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Paper #5: Origins, Dialogues, and Identities: Shifting Perspectives on Greek Hymns to Egyptian Gods

Ian Moyer

University of Michigan

This presentation reviews recent developments in the study of Greek hymns to Egyptian gods, more than a dozen of which survive on papyrus and stone.  Particularly important is a shift from earlier debates over origin and identity to a more nuanced analysis of the cross-cultural dialogues and networks of circulation in which the hymns emerged, and the significance of the hymns in their social and ritual contexts.  Such recent approaches provide a productive way to think about the hymns and their interrelationships with one another as evidence for the construction of identity in the communities that used and preserved them.

The origin and cultural identity of the so-called Memphite hymns (I.Kyme 41 and related texts) have been debated for over eighty years.  Views that they were predominantly Greek have often harmonized with the argument that the “Hellenization” of Egyptian divinities was necessary for their migration beyond Egypt.  (The debates have been summarized in Versnel 1998, 41-44; Dousa 2002, 149-151; Quack 2003, 319-324; Jördens 2013, 159-161, inter alia.)  Such debates remain unresolved, but they have revealed in these hymns an array of motifs, ideas and formal characteristics of both Greek and Egyptian origin that fit the multicultural contexts of both Ptolemaic Egypt and the Hellenistic Mediterranean.  Recent studies have complicated assumptions about the unidirectional diffusion of Egyptian gods and cults into the Mediterranean and about the relationship between their homeland and diasporic forms.  M. Stadler has made a compelling case that the Greek hymnic tradition represented by the “Oxyrhynchus Aretalogy” (P.Oxy. XI 1380), in which “many-named” (polyonymos) Isis is equated with divinities from around the Mediterranean, not only had Demotic Egyptian antecedents, but those antecedents, in turn, incorporated material from Greek sources (Stadler 2017).  The hymns of Isidorus erected at Medinet Madi, moreover, dramatize the return of a universalizing Mediterranean Isis to confront epichoric forms and local syncretisms of the goddess in Egypt, as shown by I. Moyer (Moyer 2016).  And finally, studies of the Sarapis aretalogy from Delos (IG XI.4, 1299), have shown that Greek language, content, and formal features did not preclude continuing connections with the Egyptian homeland (Moyer 2011, 142-207; Mazurek 2016, 45-50).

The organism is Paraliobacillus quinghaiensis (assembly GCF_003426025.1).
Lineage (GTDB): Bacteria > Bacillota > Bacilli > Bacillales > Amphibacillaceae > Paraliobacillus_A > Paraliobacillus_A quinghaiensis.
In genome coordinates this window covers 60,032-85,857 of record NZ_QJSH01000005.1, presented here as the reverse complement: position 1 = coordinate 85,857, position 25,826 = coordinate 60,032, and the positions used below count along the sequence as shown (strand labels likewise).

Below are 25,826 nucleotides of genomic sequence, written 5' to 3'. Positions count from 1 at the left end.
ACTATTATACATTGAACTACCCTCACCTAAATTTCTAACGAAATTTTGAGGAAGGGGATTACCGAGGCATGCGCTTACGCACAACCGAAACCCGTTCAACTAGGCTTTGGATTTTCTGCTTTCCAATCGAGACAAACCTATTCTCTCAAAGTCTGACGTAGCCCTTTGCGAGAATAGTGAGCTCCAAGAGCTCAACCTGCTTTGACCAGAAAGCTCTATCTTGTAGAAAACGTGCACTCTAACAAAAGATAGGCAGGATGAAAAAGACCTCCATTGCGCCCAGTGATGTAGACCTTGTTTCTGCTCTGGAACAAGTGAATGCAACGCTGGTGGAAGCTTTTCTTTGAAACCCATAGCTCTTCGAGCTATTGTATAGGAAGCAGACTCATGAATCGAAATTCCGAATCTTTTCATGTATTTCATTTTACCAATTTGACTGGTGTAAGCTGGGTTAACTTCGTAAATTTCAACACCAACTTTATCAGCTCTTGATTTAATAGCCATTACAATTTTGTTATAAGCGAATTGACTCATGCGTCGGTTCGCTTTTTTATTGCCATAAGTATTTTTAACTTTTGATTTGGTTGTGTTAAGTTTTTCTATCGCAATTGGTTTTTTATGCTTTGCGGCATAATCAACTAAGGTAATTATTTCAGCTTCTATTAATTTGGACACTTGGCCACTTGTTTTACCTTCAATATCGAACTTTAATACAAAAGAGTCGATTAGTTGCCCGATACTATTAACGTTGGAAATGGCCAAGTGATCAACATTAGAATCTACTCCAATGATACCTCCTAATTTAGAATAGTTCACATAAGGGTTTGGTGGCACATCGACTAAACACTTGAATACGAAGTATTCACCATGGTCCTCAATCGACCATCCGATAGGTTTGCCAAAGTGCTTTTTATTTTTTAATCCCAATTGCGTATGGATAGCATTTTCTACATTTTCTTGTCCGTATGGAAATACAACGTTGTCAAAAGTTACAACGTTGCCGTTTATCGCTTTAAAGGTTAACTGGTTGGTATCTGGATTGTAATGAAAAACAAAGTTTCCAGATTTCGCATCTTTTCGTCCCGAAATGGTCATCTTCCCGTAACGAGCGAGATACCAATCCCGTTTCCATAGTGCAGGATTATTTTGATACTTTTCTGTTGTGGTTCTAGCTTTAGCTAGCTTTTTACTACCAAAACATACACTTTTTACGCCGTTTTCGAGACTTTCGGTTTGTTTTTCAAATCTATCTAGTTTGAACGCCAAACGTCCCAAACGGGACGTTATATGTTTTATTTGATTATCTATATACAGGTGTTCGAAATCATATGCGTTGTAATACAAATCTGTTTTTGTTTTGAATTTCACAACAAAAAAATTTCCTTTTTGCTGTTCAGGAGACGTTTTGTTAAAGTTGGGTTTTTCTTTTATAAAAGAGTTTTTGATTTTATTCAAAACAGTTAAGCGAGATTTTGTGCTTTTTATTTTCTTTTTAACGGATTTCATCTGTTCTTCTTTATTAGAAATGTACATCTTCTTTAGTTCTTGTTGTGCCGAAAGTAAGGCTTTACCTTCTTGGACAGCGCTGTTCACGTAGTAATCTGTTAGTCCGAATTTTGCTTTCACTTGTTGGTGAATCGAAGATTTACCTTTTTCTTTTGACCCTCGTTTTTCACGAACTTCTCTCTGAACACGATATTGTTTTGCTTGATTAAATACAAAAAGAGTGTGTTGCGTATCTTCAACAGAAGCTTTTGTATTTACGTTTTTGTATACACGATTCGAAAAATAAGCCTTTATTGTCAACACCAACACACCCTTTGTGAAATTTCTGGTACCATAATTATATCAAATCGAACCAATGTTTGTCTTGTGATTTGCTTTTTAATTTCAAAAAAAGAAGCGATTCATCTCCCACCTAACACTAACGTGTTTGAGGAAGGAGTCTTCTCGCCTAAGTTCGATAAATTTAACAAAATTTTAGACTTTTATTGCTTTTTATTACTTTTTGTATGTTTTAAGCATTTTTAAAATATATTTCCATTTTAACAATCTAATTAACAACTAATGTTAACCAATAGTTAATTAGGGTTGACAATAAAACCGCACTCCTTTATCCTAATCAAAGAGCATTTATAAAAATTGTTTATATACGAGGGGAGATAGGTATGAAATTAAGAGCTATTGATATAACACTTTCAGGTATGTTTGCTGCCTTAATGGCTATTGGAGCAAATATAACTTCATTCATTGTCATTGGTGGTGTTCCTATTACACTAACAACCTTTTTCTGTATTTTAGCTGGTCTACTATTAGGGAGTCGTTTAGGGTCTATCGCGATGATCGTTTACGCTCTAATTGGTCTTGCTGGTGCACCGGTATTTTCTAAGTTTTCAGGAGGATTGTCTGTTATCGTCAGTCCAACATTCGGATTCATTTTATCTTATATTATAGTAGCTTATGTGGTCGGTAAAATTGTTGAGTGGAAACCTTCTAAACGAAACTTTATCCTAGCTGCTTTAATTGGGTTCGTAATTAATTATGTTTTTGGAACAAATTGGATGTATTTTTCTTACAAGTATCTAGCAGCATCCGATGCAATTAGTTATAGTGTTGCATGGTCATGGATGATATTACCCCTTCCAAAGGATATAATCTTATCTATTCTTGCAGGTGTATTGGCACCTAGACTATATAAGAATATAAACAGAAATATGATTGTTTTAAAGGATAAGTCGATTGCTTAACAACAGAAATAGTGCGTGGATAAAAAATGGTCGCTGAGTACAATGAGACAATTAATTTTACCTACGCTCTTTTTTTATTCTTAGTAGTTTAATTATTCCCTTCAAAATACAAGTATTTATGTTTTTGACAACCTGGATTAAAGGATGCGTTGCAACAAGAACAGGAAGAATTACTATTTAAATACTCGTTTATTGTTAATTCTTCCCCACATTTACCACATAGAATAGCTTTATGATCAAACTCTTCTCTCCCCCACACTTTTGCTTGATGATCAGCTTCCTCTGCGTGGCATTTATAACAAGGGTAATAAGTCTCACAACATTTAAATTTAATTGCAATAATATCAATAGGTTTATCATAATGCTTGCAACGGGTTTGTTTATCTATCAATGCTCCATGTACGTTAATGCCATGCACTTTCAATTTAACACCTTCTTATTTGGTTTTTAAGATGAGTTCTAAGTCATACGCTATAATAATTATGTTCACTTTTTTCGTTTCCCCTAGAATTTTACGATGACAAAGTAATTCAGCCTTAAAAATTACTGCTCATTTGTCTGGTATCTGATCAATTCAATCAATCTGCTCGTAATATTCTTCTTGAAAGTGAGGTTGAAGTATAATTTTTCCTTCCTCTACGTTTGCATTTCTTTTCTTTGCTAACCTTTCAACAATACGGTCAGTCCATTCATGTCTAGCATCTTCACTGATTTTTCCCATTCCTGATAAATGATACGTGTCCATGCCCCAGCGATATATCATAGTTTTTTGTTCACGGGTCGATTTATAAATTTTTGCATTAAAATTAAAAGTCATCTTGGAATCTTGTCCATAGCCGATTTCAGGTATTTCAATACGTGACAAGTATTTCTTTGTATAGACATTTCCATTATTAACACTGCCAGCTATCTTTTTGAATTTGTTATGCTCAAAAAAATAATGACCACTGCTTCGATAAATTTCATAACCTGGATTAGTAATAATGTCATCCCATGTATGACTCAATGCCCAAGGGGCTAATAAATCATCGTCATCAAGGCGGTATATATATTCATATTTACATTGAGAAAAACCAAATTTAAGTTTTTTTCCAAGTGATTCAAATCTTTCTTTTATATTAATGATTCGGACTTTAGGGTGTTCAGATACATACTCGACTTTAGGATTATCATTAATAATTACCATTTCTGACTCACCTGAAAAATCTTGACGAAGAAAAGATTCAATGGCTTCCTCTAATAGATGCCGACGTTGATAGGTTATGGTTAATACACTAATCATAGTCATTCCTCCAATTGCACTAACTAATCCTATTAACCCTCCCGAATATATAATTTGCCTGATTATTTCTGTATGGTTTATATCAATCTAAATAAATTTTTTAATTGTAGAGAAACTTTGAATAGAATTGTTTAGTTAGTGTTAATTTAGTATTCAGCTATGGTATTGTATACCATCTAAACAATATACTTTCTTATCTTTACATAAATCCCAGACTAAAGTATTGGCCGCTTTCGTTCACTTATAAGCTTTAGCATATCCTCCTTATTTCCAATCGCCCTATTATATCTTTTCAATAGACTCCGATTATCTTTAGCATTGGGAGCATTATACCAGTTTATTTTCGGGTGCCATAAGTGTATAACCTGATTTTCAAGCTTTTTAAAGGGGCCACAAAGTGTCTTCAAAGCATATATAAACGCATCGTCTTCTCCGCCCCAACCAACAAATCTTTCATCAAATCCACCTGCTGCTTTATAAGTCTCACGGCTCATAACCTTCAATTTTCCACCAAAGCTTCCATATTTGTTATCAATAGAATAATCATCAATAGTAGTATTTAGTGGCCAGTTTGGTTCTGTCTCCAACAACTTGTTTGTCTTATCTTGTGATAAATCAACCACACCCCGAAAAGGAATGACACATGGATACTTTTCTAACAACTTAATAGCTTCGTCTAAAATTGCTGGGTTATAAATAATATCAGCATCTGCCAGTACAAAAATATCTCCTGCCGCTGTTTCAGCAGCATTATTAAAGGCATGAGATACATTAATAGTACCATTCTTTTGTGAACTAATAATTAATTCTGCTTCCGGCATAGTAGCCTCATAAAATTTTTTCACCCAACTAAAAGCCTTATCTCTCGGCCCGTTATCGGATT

A number of studies have also devoted attention to the social and ritual contexts of the hymns.  J. Quack has proposed that the Egyptian precursor to the Memphite hymns was a dramatic performance of Isis’s self-predications in an epiphanic ritual (Quack 2003, 364).  A. Jördens has stressed the mediating agency of aretalogoi at Greek sanctuaries (Jördens 2013), and others, most recently Moyer, have explored the physical performative context of the Greek hymns (Moyer 2017, 335-338).  Other scholars have reconstructed the affective dimensions of these texts, and how they contributed to the formation of a ritual and emotional community (Chaniotis 2011; Martzavou 2012).  Combining these new perspectives with the previously described shifts from models of diffusion to dialogue and from migration to circulation, a revived study of the interrelations between the so-called Memphite hymns and closely related texts reveals insights into constructions of identity and community among worshippers of Egyptian gods at sanctuaries in the Eastern Mediterranean.

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New Directions in Isiac Studies

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